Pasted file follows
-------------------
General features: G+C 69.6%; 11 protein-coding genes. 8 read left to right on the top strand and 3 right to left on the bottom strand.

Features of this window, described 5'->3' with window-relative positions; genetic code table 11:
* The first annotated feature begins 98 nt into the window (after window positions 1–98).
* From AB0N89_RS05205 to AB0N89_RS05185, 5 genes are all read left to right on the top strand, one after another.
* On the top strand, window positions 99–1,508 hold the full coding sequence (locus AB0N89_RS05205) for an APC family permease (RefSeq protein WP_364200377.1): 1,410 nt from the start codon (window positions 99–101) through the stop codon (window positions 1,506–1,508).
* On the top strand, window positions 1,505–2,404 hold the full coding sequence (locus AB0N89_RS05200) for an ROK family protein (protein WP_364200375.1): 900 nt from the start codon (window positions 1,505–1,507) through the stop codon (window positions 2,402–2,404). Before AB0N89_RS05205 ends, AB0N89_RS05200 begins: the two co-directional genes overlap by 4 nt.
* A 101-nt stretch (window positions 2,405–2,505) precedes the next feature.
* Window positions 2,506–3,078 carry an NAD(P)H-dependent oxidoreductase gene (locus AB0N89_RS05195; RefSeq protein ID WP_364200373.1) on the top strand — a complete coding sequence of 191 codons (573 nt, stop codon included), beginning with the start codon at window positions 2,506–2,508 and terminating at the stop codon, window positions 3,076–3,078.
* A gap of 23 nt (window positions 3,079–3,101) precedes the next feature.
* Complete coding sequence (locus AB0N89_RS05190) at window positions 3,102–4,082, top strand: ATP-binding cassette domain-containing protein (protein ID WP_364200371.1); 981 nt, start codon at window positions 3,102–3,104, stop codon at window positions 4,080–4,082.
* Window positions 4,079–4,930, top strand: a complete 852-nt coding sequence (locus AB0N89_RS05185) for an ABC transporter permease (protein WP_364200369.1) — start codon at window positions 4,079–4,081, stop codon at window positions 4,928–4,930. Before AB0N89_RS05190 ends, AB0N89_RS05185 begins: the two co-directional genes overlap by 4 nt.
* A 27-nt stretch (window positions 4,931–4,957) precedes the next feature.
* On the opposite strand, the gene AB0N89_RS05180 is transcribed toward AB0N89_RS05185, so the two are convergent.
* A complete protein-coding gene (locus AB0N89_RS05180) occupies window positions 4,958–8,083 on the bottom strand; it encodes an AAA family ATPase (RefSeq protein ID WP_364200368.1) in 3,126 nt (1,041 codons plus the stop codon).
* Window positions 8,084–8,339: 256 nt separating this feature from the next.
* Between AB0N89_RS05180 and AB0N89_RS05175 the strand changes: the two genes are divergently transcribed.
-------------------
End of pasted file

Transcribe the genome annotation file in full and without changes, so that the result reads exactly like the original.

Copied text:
General features: G+C 69.6%; 11 protein-coding genes. 8 read left to right on the top strand and 3 right to left on the bottom strand.

Features of this window, described 5'->3' with window-relative positions; genetic code table 11:
* The first annotated feature begins 98 nt into the window (after window positions 1–98).
* From AB0N89_RS05205 to AB0N89_RS05185, 5 genes are all read left to right on the top strand, one after another.
* On the top strand, window positions 99–1,508 hold the full coding sequence (locus AB0N89_RS05205) for an APC family permease (RefSeq protein WP_364200377.1): 1,410 nt from the start codon (window positions 99–101) through the stop codon (window positions 1,506–1,508).
* On the top strand, window positions 1,505–2,404 hold the full coding sequence (locus AB0N89_RS05200) for an ROK family protein (protein WP_364200375.1): 900 nt from the start codon (window positions 1,505–1,507) through the stop codon (window positions 2,402–2,404). Before AB0N89_RS05205 ends, AB0N89_RS05200 begins: the two co-directional genes overlap by 4 nt.
* A 101-nt stretch (window positions 2,405–2,505) precedes the next feature.
* Window positions 2,506–3,078 carry an NAD(P)H-dependent oxidoreductase gene (locus AB0N89_RS05195; RefSeq protein ID WP_364200373.1) on the top strand — a complete coding sequence of 191 codons (573 nt, stop codon included), beginning with the start codon at window positions 2,506–2,508 and terminating at the stop codon, window positions 3,076–3,078.
* A gap of 23 nt (window positions 3,079–3,101) precedes the next feature.
* Complete coding sequence (locus AB0N89_RS05190) at window positions 3,102–4,082, top strand: ATP-binding cassette domain-containing protein (protein ID WP_364200371.1); 981 nt, start codon at window positions 3,102–3,104, stop codon at window positions 4,080–4,082.
* Window positions 4,079–4,930, top strand: a complete 852-nt coding sequence (locus AB0N89_RS05185) for an ABC transporter permease (protein WP_364200369.1) — start codon at window positions 4,079–4,081, stop codon at window positions 4,928–4,930. Before AB0N89_RS05190 ends, AB0N89_RS05185 begins: the two co-directional genes overlap by 4 nt.
* A 27-nt stretch (window positions 4,931–4,957) precedes the next feature.
* On the opposite strand, the gene AB0N89_RS05180 is transcribed toward AB0N89_RS05185, so the two are convergent.
* A complete protein-coding gene (locus AB0N89_RS05180) occupies window positions 4,958–8,083 on the bottom strand; it encodes an AAA family ATPase (RefSeq protein ID WP_364200368.1) in 3,126 nt (1,041 codons plus the stop codon).
* Window positions 8,084–8,339: 256 nt separating this feature from the next.
* Between AB0N89_RS05180 and AB0N89_RS05175 the strand changes: the two genes are divergently transcribed.